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The Fiefdom Syndrome: The Turf Battles That Undermine Careers and…
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Amazon.com Amazon.com Review (ISBN 0385510675, Hardcover)Is your company threatened by turf battles, shut out of key data sources by territorial "lords," or ravaged by hundreds of "micro-companies?" If so, your organization may be suffering from a potentially crippling case of "Fiefdom Syndrome." Robert Herbold, former COO of Microsoft, presents a wealth of case studies from the usual (and always interesting) suspects--IBM, Proctor and Gamble, Microsoft, and Wal-Mart--to illustrate an affliction that affects for-profit and non-profit organizations alike.
Herbold identifies why fiefdoms are a problem, where they typically arise in companies--finance, HR, marketing, IT, virtually in most teams and departments--and offers solutions for preventing fiefdoms from cropping up and how to dissolve existing turf control. In an approachable manner, he demonstrates how discipline, creativity, and enforcement are keys to preventing the spread of fiefdoms: "The basic human tendency to want to control one's destiny or turf runs counter to discipline in an organization. If the CEO or the manager of a unit lets people act on their own, the company will soon fall into disarray."
Like headaches, fiefdoms can become a persistent problem and if left untreated, can send organizations into an endless loop of deteriorating health and repeated investigations into the cause. Prudent companies will take Herbold's advice and learn how to prevent and treat their little fiefdom problem. --E. Brooke Gilbert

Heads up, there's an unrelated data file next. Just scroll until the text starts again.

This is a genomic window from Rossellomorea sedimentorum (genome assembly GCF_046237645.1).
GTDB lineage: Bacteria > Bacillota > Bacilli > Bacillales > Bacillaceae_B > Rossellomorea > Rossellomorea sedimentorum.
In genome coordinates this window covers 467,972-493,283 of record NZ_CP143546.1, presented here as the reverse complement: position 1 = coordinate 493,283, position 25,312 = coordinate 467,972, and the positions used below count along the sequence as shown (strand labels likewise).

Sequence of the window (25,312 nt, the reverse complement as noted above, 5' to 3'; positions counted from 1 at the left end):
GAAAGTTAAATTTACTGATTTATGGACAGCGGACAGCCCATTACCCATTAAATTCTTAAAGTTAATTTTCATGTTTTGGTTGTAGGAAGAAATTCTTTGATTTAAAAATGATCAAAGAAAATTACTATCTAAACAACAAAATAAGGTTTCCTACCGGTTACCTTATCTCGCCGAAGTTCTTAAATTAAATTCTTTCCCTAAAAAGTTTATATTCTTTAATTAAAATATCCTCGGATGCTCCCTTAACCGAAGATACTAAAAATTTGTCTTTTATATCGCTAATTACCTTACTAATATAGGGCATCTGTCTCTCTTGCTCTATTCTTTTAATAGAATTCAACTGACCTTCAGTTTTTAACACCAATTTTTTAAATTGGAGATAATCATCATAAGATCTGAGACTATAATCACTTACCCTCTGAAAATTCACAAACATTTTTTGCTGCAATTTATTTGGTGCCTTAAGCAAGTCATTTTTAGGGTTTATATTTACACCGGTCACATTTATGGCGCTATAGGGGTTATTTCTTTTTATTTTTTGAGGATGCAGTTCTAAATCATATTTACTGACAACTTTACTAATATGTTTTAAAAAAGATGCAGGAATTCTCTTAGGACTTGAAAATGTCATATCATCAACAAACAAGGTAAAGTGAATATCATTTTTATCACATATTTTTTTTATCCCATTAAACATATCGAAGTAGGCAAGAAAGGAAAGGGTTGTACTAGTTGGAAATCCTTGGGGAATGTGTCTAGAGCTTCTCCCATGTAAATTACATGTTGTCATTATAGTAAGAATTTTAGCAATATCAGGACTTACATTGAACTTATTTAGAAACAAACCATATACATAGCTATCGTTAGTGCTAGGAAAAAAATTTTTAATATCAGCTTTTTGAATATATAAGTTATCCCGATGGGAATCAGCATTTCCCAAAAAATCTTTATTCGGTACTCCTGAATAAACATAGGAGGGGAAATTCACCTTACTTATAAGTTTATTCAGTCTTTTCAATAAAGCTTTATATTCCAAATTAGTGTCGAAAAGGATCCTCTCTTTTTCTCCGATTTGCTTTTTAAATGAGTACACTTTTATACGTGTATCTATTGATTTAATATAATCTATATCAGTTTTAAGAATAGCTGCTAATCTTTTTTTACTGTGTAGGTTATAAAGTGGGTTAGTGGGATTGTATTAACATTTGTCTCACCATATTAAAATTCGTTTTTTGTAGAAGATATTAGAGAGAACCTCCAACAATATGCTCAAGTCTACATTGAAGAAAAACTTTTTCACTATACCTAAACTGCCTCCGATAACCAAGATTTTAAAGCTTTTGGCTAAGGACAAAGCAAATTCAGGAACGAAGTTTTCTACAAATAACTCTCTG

(retrieved from Amazon Mon, 30 Sep 2013 13:25:57 -0400)
It happens at organizations large and small, profit and nonprofit, at the individual level as well as the group and divisional level. The problem begins when individuals, groups, or divisions--out of fear--seek to make themselves vital to their organizations and, unconsciously or sometimes deliberately, try to protect their turf. People who create fiefdoms are determined to do things in their own way, often duplicating or complicating what should be streamlined throughout the company, leading to runaway costs, increased bureaucracy, and a loss of agility and speed. It is a natural human tendency, but if it isn't managed properly, the damage they cause can spell the death knell of what should have been a strong and vital organization.
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